How to do Samba: Nicely

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Revision as of 21:46, 18 September 2018 by Abartlet (talk | contribs) (Finish Feedback section)

How to be a Samba developer and community member: Nicely

Samba strives to be a welcoming community, for users, developers and all who seek to use or improve Samba.

Samba is a Free Software project, and the quality of Samba is in both community we build just as much as the software we produce.

To aid this goal, the following are some hints of how we do community, collaboration and development togeather.


Mailing lists

The Samba project is mailing list oriented. Make sure you are subscribed to either or both of the samba-technical and samba mailing lists, and be active on those lists, remembering to help fellow users and developers as much as you ask for assistance.

Remember that these mailing lists are archived, so please be professional.

Your posts will be read by current and future employers, across multiple cultures. What may be perfectly acceptable in your local culture may be deeply offensive elsewhere, so please take care before pressing 'send'.

Collaboration and Contribution

When proposing changes to Samba, first check the changes are tested, and will pass our full testsuite via [Gitlab CI].

Actively seek feedback for your changes, ideally when still a work in progress. Others may have considered this area of Samba previously, or have an interest, their input can make your changes better.

Giving Feedback

Be practical with feedback. If possible, feedback should be concrete, a revised patch is even better (as it leaves less room for confusion).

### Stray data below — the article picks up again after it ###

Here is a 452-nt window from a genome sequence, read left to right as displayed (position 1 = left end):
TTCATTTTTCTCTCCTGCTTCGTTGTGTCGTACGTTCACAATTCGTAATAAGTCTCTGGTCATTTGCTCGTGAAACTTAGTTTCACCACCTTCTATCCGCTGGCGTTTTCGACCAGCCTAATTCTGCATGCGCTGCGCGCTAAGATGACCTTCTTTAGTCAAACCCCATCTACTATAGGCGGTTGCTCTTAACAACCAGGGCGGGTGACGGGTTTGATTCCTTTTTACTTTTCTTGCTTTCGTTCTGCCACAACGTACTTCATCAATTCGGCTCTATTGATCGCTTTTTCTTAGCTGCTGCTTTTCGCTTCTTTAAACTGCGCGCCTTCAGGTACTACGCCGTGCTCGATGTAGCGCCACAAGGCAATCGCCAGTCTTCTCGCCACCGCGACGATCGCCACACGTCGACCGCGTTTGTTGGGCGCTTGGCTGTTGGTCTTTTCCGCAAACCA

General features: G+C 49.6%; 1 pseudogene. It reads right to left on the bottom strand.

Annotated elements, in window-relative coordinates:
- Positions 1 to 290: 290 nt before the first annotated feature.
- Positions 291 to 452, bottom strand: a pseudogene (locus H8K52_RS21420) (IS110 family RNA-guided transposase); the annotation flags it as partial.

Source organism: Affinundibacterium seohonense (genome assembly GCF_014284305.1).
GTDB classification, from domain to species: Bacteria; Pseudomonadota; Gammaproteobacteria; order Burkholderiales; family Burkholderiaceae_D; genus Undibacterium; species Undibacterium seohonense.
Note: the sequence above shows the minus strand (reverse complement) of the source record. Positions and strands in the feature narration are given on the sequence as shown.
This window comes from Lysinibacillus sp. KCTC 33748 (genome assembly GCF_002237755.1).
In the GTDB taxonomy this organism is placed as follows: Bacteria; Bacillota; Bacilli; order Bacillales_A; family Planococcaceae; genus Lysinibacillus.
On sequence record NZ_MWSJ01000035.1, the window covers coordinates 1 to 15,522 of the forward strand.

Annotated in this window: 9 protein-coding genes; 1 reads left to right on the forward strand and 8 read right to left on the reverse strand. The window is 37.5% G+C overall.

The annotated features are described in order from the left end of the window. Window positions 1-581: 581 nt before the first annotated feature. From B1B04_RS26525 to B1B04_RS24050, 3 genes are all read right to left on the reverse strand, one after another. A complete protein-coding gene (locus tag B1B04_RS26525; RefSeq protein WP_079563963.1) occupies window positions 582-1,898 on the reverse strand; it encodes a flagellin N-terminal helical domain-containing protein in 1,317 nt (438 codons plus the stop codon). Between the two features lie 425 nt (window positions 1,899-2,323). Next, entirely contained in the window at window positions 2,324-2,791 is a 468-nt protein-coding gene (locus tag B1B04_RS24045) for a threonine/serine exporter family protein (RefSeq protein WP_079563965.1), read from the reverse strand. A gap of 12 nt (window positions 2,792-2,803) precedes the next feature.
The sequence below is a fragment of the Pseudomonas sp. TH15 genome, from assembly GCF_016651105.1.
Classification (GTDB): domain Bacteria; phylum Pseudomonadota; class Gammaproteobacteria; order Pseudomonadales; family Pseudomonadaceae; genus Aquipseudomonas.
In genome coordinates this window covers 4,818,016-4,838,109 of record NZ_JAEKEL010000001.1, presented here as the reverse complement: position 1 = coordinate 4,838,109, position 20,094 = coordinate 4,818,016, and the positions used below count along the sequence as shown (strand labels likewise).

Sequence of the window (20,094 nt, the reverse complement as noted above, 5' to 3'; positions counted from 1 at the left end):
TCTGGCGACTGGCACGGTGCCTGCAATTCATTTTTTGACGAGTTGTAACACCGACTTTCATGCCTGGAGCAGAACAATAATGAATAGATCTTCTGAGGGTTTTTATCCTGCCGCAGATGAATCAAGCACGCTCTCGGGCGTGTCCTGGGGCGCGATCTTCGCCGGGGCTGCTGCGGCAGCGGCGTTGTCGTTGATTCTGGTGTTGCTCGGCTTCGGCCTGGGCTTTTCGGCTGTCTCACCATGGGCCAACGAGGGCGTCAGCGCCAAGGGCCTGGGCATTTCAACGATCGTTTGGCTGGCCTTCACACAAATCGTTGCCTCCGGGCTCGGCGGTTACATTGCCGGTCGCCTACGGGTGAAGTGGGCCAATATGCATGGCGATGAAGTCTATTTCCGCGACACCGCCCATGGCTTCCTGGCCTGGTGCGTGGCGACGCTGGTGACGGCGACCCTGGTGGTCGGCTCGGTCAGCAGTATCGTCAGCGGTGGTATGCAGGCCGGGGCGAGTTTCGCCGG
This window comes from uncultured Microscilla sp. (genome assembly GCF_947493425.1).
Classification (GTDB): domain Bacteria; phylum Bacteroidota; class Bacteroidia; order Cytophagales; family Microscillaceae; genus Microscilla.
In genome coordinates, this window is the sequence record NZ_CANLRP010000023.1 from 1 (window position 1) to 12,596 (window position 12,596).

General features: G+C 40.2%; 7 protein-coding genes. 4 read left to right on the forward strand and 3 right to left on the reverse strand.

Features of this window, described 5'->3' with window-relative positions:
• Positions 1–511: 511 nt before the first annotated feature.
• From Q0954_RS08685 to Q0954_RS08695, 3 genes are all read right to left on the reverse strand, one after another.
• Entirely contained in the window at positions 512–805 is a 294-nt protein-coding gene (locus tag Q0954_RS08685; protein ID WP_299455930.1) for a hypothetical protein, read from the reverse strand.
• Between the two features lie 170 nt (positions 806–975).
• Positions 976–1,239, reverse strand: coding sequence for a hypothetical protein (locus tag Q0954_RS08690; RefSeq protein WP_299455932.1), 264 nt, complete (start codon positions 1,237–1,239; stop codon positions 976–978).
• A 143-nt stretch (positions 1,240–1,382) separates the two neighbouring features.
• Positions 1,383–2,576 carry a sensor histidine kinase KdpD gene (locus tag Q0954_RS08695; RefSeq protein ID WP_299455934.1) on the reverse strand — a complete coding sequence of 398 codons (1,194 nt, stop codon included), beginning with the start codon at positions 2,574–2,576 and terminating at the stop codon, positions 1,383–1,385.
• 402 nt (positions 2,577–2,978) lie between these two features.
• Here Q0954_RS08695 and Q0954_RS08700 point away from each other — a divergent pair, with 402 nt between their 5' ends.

Give your feedback early if possible. The earlier the feedback is given the easier it is to incorporate your thoughts. Likewise, if changes have already been proposed a number of times, please help finish the patches off rather than suggest a total re-work.

Always play the ball, not the player. All of us are invested deeply in the work we do, so be respectful of the effort put in to make the changes. A few words of thanks and appriciation go a long way, especially when a concern needs to be raised.

Finally, do avoid the every-tempting risk of bikeshedding.

Accepting Feedback

Be honoured that a fellow member of the community has taken the time to look at your changes, and be humble when accepting the feedback. Try not to take feedback on the changes personally, but do seek to improve both personally and professionally in response to concerns or suggestions.

Take the time to work though the feedback given. While it will sometimes seem to be out of all proportion to the change involved, respect those giving their time to comment on your work.